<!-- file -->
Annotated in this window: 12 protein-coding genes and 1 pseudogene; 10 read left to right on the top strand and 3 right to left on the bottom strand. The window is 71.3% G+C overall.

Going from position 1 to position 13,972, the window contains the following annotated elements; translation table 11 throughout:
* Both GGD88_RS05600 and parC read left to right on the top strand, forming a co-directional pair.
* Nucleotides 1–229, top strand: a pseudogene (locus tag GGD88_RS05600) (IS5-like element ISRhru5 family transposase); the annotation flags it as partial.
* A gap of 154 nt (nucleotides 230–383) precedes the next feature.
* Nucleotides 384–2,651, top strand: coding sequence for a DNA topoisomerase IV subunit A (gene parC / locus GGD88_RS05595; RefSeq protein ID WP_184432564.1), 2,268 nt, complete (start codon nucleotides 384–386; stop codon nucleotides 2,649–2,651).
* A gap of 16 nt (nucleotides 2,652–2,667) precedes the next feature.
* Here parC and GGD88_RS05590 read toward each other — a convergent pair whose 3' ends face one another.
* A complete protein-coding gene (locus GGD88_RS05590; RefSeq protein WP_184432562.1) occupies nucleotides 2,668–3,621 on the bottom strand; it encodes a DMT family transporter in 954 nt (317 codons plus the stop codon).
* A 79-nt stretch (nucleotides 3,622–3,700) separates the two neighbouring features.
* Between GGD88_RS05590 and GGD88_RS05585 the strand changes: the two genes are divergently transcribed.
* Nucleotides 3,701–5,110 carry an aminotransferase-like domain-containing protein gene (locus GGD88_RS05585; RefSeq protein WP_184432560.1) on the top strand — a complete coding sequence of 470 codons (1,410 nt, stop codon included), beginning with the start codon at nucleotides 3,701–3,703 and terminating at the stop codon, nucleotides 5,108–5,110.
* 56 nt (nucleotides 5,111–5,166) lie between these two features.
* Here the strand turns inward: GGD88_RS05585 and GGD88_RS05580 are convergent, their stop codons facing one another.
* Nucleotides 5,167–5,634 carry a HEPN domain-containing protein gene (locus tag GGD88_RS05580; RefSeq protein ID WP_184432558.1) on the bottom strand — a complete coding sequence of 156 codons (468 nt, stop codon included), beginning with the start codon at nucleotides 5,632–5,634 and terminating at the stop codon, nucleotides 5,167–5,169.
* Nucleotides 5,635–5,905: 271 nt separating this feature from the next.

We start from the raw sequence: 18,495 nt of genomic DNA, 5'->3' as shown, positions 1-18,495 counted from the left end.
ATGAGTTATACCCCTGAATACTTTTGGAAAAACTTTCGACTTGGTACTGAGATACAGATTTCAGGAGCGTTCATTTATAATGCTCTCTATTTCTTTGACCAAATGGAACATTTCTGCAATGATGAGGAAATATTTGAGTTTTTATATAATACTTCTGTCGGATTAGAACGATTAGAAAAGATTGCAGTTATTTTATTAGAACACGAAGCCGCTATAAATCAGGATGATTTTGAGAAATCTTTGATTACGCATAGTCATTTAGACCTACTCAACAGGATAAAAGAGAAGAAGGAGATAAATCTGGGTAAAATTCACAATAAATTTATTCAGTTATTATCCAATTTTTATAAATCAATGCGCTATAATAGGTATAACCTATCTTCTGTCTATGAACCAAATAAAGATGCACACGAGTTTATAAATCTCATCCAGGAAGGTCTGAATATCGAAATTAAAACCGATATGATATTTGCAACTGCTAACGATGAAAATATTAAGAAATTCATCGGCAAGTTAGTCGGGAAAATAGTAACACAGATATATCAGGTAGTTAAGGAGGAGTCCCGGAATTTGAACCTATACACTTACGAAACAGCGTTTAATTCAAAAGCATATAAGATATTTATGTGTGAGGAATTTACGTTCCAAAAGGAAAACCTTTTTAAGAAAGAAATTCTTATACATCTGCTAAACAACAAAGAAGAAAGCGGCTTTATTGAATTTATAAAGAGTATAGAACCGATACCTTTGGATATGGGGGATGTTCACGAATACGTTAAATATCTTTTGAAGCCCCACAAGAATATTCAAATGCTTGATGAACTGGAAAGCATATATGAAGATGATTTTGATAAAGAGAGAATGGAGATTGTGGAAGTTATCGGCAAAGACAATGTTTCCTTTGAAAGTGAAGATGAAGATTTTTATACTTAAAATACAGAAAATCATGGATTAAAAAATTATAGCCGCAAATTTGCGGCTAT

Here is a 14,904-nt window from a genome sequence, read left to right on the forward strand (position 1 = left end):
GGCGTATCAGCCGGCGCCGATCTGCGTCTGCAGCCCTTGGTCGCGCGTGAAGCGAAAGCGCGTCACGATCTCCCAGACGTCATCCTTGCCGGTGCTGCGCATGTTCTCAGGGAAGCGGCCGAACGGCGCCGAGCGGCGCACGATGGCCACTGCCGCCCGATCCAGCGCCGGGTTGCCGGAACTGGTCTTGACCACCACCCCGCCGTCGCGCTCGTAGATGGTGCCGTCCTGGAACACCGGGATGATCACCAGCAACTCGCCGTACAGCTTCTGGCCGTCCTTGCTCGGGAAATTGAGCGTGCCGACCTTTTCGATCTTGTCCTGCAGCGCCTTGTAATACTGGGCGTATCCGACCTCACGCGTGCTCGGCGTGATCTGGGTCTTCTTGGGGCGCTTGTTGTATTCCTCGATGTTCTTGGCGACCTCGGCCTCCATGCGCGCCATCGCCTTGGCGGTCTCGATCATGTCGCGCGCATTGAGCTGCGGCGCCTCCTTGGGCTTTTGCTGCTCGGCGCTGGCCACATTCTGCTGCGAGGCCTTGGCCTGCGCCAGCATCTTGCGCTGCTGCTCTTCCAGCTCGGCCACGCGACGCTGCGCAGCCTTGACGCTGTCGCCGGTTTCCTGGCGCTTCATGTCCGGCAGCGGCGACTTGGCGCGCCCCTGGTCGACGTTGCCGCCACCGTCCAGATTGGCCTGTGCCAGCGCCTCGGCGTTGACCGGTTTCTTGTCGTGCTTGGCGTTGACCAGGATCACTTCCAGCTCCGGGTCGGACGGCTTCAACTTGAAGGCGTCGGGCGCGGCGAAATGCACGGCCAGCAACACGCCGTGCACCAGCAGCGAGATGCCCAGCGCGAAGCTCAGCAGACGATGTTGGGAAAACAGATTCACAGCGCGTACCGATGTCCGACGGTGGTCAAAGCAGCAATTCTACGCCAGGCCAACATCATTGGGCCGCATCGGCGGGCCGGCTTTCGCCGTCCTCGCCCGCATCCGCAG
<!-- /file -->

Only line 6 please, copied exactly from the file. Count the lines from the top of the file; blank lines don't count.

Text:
* Nucleotides 384–2,651, top strand: coding sequence for a DNA topoisomerase IV subunit A (gene parC / locus GGD88_RS05595; RefSeq protein ID WP_184432564.1), 2,268 nt, complete (start codon nucleotides 384–386; stop codon nucleotides 2,649–2,651).